If you do not realize that Adderall and other stimulants are not rampant ion our nation’s school system you must have had your head buried in the sand for quite some time. Believe me folks, it is really bad.
Estimates range from 20-33% of high school students who take these pills regularly – with and without a prescription.
All they care about is the increased focused and ability to study longer and harder. They do not realize how addictive and dangerous these medications can be.
The D.E.A. lists prescription stimulants like Adderall and Vyvanse (amphetamines) and Ritalin and Focalin (methylphenidates) as Class 2 controlled substances — the same as cocaine and morphine — because they rank among the most addictive substances that have a medical use. (By comparison, the long-abused anti-anxiety drug Valium is in the lower Class 4.)
While these medicines tend to calm people with A.D.H.D., those without the disorder find that just one pill can jolt them with the energy and focus to push through all-night homework binges and stay awake during exams afterward.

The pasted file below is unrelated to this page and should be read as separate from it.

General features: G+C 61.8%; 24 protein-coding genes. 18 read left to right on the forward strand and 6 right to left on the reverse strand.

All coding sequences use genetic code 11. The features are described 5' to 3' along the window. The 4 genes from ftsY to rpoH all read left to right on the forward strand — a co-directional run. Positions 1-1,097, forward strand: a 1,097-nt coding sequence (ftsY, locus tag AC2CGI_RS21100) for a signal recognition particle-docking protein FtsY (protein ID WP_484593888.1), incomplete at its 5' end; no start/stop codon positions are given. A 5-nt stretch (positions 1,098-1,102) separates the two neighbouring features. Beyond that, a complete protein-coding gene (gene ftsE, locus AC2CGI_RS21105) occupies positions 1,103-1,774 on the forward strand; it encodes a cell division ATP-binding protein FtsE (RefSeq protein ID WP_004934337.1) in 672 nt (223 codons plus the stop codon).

But abuse of prescription stimulants can lead to depression and mood swings (from sleep deprivation), heart irregularities and acute exhaustion or psychosis during withdrawal. Little is known about the long-term effects of abuse of stimulants among the young. Drug counselors say that for some teenagers, the pills eventually become an entry to the abuse of painkillers and sleep aids.
The number of prescriptions for A.D.H.D. medications dispensed for young people ages 10 to 19 has risen 26 percent since 2007, to almost 21 million yearly, according to IMS Health, a health care information company — a number that experts estimate corresponds to more than two million individuals.
If you or someone you care about uses or abuses prescription medications, please seek help. If you prefer to maintain anonymity there are online 15 hour drug classes too.